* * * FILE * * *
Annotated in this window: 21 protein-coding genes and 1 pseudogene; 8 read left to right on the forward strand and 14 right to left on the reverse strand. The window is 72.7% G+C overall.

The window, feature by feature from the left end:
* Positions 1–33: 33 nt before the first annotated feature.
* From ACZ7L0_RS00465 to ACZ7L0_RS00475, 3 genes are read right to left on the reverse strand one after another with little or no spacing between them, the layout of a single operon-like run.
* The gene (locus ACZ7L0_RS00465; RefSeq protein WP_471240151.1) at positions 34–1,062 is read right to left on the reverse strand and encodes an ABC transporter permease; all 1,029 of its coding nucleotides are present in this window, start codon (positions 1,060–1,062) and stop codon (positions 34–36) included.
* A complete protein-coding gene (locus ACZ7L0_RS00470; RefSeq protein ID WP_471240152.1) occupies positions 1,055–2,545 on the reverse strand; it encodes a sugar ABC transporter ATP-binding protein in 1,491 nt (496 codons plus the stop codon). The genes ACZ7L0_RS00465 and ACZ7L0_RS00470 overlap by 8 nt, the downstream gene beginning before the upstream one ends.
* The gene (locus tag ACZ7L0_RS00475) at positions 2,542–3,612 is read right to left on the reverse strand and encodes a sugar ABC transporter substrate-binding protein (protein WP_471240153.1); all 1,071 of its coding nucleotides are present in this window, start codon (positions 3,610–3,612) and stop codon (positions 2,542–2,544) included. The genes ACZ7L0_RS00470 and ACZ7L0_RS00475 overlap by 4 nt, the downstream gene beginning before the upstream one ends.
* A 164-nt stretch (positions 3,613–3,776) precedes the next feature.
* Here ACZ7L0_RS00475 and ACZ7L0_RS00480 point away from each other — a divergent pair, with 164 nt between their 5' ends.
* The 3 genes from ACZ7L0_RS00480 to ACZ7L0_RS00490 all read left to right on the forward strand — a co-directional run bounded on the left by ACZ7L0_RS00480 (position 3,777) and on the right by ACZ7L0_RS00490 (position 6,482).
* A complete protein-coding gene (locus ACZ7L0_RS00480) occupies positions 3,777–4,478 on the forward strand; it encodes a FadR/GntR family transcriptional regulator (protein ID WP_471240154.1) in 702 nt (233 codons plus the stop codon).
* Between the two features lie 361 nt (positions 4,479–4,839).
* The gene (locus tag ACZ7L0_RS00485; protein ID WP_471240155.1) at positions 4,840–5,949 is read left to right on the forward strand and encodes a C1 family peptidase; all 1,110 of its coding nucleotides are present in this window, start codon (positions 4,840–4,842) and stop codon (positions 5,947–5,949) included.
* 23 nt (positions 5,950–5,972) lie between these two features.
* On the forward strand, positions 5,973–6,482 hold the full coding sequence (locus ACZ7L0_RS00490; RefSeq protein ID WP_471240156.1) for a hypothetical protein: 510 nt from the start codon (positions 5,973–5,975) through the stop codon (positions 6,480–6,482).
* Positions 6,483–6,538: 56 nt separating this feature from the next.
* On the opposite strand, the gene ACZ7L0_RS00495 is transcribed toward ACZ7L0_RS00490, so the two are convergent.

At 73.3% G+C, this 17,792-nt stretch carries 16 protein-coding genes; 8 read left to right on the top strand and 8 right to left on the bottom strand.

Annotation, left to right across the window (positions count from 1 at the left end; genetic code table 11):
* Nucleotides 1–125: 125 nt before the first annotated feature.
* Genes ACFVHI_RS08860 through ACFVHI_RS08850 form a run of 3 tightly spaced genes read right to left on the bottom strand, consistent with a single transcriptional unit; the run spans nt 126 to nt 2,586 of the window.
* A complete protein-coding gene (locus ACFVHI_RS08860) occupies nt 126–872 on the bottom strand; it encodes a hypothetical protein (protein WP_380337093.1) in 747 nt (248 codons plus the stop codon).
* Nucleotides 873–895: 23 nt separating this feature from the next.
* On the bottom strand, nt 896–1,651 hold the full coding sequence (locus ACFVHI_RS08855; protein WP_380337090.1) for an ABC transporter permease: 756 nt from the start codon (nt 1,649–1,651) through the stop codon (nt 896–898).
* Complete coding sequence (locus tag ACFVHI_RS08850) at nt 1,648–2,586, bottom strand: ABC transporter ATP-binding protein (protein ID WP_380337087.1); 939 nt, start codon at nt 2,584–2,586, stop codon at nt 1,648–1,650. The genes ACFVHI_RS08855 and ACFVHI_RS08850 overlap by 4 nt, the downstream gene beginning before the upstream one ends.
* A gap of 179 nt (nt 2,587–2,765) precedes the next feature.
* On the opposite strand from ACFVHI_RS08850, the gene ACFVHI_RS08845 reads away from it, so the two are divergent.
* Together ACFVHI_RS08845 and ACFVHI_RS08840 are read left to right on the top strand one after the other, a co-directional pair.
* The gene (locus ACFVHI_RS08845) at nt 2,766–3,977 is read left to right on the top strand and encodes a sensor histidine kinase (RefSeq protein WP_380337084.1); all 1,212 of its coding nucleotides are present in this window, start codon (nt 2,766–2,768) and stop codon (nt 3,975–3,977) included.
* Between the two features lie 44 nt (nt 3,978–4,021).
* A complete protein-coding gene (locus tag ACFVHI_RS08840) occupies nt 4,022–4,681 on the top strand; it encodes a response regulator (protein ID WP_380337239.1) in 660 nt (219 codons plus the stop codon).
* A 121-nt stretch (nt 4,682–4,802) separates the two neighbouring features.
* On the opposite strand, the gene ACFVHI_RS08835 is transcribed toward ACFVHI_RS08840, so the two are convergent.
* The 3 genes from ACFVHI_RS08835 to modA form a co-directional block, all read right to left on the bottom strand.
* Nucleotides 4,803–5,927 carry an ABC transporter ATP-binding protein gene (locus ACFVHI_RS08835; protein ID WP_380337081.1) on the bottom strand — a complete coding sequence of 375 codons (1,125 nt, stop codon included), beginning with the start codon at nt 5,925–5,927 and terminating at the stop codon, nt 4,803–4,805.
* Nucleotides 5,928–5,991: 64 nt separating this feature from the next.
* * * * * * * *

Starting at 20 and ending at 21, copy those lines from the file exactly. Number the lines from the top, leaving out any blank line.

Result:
* Nucleotides 1–125: 125 nt before the first annotated feature.
* Genes ACFVHI_RS08860 through ACFVHI_RS08850 form a run of 3 tightly spaced genes read right to left on the bottom strand, consistent with a single transcriptional unit; the run spans nt 126 to nt 2,586 of the window.